Short Form

Students are unhappy with long readings and want everything that’s short. So I decided to give them so much short stuff that they will hate it for ever and ever. And I invented a course on the short form.

Then I started reading Jonathan Mayhew’s blog and discovered that he also invented such a course. His is better than mine because he thought of more short form genres than I have. For instance, he is including epitaphs, which is brilliant. Also, he’s doing mottos and slogans. I can teach brilliant lectures on mottos and slogans.

No that I know that an undisputed star of my field is teaching this kind of course, too, I feel very justified in offering it.

This will be fun.

15 thoughts on “Short Form

  1. Great idea. Only talking points (preferably of Twitter length or shorter), sound bites (eight seconds or shorter after editing for political correctness) and bumper stickers should be used. They will prepare your students to participate fully in, and even to elevate, the national political process.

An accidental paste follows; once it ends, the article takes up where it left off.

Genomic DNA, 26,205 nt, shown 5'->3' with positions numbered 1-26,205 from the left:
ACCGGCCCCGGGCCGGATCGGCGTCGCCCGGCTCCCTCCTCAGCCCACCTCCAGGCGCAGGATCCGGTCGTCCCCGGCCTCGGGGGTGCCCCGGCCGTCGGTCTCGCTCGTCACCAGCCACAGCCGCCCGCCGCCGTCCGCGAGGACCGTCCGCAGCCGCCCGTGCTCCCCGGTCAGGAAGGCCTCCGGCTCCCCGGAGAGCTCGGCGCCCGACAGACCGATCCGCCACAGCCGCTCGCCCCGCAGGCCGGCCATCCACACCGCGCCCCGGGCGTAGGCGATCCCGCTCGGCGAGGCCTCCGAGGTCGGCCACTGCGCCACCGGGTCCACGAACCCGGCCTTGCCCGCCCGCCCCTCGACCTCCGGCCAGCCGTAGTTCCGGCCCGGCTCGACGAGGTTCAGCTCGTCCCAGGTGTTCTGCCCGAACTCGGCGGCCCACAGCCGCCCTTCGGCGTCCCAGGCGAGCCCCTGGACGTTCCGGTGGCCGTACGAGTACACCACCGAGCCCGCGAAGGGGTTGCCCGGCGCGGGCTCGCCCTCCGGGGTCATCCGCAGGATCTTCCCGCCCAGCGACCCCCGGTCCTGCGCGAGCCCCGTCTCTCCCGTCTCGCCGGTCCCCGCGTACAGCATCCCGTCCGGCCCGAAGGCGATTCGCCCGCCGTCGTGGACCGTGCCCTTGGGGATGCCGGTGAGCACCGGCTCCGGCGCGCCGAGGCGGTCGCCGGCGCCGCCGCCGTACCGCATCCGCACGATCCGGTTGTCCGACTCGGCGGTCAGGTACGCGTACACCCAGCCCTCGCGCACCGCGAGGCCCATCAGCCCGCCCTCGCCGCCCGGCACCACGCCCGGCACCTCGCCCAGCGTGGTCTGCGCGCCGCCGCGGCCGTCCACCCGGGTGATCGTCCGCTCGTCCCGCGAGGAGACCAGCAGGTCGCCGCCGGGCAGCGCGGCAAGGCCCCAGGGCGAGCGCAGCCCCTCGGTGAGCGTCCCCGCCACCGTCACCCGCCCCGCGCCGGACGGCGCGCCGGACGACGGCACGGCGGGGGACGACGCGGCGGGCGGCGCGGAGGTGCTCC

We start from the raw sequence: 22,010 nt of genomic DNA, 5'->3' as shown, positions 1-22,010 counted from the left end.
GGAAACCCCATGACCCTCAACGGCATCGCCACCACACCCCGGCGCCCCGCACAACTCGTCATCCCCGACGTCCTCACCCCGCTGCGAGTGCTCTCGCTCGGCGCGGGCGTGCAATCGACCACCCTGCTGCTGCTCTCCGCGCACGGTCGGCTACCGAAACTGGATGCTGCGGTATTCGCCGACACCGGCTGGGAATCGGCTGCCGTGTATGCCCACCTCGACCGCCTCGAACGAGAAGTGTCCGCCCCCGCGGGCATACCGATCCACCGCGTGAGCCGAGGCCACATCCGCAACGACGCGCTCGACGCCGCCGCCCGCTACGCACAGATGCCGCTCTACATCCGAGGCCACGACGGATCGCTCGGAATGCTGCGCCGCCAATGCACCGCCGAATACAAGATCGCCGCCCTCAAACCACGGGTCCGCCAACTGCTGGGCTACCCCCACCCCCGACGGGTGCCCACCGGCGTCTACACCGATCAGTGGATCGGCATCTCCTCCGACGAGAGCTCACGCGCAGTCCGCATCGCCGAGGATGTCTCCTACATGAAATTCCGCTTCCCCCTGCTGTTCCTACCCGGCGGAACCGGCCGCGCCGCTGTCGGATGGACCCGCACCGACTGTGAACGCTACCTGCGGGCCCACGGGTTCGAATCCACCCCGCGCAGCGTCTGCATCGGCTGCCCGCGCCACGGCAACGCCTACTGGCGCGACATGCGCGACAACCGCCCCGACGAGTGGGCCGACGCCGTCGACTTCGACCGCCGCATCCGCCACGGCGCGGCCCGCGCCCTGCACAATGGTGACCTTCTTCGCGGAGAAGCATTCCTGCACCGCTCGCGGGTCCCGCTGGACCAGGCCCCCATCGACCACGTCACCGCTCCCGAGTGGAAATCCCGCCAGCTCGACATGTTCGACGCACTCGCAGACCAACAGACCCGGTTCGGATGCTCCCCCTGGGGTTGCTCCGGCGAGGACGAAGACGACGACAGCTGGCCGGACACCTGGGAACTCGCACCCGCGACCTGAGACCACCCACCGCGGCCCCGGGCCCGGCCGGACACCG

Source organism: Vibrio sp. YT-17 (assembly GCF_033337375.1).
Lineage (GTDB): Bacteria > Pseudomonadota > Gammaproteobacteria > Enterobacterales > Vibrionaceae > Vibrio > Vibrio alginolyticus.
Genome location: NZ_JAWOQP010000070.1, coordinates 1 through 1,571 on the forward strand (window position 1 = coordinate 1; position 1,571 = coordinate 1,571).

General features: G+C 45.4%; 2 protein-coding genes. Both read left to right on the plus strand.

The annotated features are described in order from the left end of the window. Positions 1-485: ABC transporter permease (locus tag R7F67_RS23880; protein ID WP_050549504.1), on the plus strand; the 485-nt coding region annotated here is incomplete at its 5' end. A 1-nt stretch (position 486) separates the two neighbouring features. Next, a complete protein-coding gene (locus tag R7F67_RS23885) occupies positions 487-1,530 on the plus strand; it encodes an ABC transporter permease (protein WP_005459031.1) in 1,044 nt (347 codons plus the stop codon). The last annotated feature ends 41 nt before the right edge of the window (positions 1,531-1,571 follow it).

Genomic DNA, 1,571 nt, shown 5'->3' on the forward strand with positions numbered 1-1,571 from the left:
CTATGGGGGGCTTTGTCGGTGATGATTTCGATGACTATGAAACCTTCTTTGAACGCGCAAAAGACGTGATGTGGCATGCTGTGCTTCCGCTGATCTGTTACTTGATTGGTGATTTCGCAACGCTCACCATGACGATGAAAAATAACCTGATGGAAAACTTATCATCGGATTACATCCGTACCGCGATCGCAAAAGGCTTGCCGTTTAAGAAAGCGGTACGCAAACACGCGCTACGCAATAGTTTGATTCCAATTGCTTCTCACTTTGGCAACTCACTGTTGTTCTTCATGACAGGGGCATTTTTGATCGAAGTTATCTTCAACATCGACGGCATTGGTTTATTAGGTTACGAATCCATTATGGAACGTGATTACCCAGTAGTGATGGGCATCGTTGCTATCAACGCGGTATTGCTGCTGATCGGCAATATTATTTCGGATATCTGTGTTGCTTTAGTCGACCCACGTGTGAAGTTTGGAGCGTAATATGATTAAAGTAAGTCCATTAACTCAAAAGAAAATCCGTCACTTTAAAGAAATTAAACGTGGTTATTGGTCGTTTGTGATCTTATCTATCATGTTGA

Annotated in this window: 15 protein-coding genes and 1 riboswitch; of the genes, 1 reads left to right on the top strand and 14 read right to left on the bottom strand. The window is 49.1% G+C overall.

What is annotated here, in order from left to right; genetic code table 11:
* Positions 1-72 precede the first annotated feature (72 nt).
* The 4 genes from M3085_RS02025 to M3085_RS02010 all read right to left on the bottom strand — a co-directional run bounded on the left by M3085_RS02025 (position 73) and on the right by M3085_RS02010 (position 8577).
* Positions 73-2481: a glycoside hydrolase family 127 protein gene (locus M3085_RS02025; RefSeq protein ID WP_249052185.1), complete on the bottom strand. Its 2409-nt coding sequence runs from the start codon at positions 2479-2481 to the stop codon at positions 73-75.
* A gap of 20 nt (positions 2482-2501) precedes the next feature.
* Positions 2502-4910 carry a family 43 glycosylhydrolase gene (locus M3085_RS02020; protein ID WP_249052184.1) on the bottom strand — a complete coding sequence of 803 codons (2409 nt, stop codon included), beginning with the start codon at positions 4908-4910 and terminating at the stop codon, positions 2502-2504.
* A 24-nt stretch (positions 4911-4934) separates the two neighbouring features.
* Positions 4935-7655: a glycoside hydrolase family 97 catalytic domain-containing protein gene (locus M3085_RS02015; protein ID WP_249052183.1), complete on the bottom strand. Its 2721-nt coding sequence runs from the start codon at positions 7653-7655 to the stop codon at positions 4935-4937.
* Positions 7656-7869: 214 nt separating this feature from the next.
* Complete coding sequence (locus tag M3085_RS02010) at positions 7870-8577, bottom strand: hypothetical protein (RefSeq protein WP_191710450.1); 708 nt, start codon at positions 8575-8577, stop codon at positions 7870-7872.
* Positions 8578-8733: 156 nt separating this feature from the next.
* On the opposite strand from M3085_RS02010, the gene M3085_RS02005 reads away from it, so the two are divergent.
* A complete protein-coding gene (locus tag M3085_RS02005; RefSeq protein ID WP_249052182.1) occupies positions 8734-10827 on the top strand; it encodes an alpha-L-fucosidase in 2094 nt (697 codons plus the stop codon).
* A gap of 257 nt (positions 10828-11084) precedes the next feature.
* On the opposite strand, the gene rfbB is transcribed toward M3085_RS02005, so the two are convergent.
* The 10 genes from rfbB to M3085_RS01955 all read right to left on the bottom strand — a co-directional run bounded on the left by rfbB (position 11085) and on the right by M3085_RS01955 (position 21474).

1. Don’t worry, I’ll make them read very long pieces if criticism on the short genres. The short form is a trap to lure them in and make them SUFFER. 🙂


  2. little do the students suspect that twenty pages of aphorisms is not exactly a breeze to say anything cogent about.


  3. // Students are unhappy with long readings and want everything that’s short.

    I think you read very fast. If students take several courses, reading novels would demand to read 2-3 novels of 300+ pages a week in a foreign language, in addition to criticism and other responsibilities (work, home, relationship, sleep, etc.) I would read only summaries in this situation since can’t really read that fast. Let alone, enjoy.


  4. I will make them read 5 horas con Mario and parts of Don Quijote to see the context in which proverbs are used. It seems like an easy course but it can be very demanding.


  5. Martial. Preferably in an uncensored translation, the ruder, the better. He’s caesar of “rude”. Hey, he’s even Hispanic! Calatayud, in Zaragosa.
    Here’s one for my own line of work:
    “I felt a little ill and called Dr. Symmachus.
    Well, you came, Symmachus, but you brought 100 medical students with you.
    One hundred ice-cold hands poked and jabbed me.
    I didn’t have a fever, Symmachus, when I called you –but now I do.”
    Book V, No. 9


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